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Strawberry 3-10-2019

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Re: [SkunkedAgain] Strawberry 3-10-2019 In reply to
I use a Rigid to turn my 8" Nils and have not had any troubles. I cant imagine not having the handle on it, it would twist your wrist off. I have been using it at the Gorge and the ice is averaging only about 16 inches.
(This post was edited by nofish2 on Mar 14, 2019, 5:39 AM)
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Re: [nofish2] Strawberry 3-10-2019 In reply to
Glad to hear someone that has the Rigid drill, I've heard a lot of good things about that drill... plus it's hard to beat a Nils... Sounds like you have a great set up...

I found I need a longer auger after the berry this week... I got a Mora auger that I'm using and have loved it all season, but now it's getting a little too short for the 3' ice depths, especially when you get water on top... need to find me an extension I guess, or I guess it's almost soft water season, so maybe think about it next year... But I have went two years without taking my gas auger, so maybe it's time to sell it... Just hate to lose the 10" holes... If I were a rich man, that 10" electric would sure be nice, but I'm not, so I'll be happy with what I have... Good luck... J
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Re: [kentofnsl] Strawberry 3-10-2019 In reply to
So I went to home depot tonight and there were 18 volt with batteries ranging from 2.0, 4.0 and 5.0. Not sure what all that means. I couldn't get any help there so I left empty handed. I would like the most torque of course. What are your thoughts.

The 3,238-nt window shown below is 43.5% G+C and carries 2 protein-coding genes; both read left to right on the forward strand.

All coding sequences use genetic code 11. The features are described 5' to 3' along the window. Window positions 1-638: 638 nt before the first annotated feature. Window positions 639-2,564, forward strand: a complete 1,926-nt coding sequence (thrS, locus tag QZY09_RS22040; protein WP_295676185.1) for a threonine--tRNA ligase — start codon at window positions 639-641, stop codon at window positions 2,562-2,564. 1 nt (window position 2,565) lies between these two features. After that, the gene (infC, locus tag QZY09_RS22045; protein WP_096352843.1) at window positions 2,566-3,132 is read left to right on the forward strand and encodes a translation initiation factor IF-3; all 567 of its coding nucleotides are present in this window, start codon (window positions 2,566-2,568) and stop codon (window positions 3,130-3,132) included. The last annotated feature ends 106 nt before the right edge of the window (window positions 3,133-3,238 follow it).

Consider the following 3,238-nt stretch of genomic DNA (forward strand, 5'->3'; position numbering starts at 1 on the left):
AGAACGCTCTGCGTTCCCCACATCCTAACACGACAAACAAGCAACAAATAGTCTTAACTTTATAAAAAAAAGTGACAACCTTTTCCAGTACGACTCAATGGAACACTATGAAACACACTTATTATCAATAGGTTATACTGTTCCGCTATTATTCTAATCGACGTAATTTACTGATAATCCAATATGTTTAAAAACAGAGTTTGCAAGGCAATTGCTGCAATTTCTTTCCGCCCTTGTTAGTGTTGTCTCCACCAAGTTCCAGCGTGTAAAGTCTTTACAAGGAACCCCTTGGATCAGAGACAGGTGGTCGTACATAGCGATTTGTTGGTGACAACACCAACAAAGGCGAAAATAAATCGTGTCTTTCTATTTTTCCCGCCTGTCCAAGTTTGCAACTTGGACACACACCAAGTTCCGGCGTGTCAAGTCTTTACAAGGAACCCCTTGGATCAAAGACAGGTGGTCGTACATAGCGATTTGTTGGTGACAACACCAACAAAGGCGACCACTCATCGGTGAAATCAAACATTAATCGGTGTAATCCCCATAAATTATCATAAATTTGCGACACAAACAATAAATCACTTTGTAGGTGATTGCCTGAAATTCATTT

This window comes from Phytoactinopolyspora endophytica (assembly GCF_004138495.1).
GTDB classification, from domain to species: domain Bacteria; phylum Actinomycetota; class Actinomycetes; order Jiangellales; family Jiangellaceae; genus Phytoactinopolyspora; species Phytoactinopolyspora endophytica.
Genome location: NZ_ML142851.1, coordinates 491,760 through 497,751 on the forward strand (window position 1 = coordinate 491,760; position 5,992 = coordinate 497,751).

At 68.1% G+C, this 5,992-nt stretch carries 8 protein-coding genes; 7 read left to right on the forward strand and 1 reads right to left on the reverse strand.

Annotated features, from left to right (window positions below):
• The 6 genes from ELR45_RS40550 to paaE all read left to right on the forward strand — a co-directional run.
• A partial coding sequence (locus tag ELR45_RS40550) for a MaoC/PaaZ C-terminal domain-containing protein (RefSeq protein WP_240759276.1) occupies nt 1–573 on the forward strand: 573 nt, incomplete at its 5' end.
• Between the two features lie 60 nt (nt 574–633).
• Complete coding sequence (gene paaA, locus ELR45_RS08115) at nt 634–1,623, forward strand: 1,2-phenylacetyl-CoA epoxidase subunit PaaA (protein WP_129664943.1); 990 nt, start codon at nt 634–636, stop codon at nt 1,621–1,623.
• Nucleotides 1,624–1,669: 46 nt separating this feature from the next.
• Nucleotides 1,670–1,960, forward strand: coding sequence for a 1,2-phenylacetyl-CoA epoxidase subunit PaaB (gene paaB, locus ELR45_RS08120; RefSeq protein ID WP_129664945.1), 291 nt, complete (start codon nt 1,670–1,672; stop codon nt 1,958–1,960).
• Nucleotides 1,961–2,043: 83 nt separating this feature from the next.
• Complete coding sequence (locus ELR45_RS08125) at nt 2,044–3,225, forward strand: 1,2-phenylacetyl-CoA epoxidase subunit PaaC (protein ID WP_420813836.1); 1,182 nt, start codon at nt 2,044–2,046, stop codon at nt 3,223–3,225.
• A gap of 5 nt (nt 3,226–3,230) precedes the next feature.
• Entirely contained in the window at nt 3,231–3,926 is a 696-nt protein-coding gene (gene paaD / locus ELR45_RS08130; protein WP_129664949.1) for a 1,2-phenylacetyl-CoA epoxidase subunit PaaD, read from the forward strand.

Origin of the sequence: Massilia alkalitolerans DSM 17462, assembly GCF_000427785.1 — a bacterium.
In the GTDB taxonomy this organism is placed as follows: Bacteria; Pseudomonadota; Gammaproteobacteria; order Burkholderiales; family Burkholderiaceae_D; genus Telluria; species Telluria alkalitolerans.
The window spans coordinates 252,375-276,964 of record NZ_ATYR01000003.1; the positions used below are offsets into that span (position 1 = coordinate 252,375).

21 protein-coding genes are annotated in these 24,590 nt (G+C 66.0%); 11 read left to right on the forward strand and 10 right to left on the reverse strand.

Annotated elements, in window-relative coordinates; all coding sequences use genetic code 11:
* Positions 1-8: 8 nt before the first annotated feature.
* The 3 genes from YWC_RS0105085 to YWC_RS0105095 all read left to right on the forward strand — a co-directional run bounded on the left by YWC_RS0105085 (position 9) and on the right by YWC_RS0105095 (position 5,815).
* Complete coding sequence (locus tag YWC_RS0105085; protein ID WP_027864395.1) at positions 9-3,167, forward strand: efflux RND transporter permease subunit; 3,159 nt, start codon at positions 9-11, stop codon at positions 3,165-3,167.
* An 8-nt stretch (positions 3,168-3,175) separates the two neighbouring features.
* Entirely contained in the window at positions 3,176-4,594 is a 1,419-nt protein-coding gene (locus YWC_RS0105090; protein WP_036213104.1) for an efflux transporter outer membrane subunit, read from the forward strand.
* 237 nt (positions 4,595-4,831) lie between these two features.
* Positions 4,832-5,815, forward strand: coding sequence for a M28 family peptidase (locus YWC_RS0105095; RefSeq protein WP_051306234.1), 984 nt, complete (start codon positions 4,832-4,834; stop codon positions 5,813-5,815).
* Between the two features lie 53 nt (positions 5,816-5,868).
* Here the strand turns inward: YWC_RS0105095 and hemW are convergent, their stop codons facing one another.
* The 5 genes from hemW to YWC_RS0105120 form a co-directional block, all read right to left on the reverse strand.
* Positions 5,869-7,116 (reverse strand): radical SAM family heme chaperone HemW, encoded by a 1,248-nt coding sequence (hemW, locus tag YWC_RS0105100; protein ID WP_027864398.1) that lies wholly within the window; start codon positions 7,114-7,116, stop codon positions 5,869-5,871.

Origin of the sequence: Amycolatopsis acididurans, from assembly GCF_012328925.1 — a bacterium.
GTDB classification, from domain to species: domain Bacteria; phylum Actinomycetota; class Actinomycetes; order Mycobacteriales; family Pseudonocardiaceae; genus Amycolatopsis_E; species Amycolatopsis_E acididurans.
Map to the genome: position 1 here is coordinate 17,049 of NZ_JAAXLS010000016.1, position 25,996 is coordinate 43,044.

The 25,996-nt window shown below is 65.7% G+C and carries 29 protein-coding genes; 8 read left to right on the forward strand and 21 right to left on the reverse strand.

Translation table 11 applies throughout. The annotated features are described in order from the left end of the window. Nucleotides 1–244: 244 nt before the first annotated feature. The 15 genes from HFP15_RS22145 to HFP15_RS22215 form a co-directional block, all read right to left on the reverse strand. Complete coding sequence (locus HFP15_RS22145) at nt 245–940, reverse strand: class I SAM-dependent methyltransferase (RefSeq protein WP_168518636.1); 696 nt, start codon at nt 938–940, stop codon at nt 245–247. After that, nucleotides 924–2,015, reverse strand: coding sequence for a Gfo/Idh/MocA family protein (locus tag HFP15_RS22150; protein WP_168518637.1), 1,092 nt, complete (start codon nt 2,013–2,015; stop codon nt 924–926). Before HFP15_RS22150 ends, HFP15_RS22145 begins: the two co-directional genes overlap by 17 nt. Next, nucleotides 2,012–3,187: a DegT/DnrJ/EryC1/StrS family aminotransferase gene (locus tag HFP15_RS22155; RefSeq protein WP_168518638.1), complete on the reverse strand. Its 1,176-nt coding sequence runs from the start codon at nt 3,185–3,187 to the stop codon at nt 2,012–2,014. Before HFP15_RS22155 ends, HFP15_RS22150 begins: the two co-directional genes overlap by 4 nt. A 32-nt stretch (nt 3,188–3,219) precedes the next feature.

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Re: [nobites] Strawberry 3-10-2019 In reply to
Those are amp hour ratings. The drill will determine how much torque you receive not the battery. The amp hour ratings determine how long it will provide power before needing charging. For drilling holes, in the ice, the higher amp hour rating the better. I use a 5.0 amp hour battery.


"If I fished only to capture fish, my fishing trips would have ended long ago."
- Zane Grey
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Re: [nobites] Strawberry 3-10-2019 In reply to
My Ridgid is a 18 volt 4AH battery, I would think I can get at least a dozen holes out of each battery, But I have never counted. I am sure this is the same for every drill, you need to run it on its slowest speed setting to get the most torque out of it.
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Re: [kentofnsl] Strawberry 3-10-2019 In reply to
Thanks for all the advice about the milwaukee drill. I did get one this past week...fuel, 18 volt 5.0. It has so much more torque than my dewalt. I just need to take it out one more time on the ice to see how it really measures up.
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Re: [nobites] Strawberry 3-10-2019 In reply to
Hey Nobites, I saw where you said you burned up your Dewalt. I had the same experience. New 20 V Dewalt, on soft slushy ice. It started to smoke. I let it cool down, but every time I started again, even on easy drilling, it smoked again - and then died. I found a new motor online for $20. There was a Youtube video about how to change it. You do have to solder the connections but it worked great. I have a new drill again.

I then read a bit more about how to use the Dewalt. Mine had a 1 and 2 setting. For drilling ice holes it works best on 1. Also the clutch has different settings, use the straight "drill" setting (no clutch release). I am using my repaired drill for ice with a Nils auger, I just don't try to power it through. I take it a bit easy. So far it works great.

If your old Dewalt is a 20 V and you haven't discarded it. Think about putting in a new motor. $20 is pretty cheap to repair. If it otherwise is in decent shape and you decide not to be bothered with repair, I would consider a deal for it.
(This post was edited by brookie on Mar 19, 2019, 1:36 PM)
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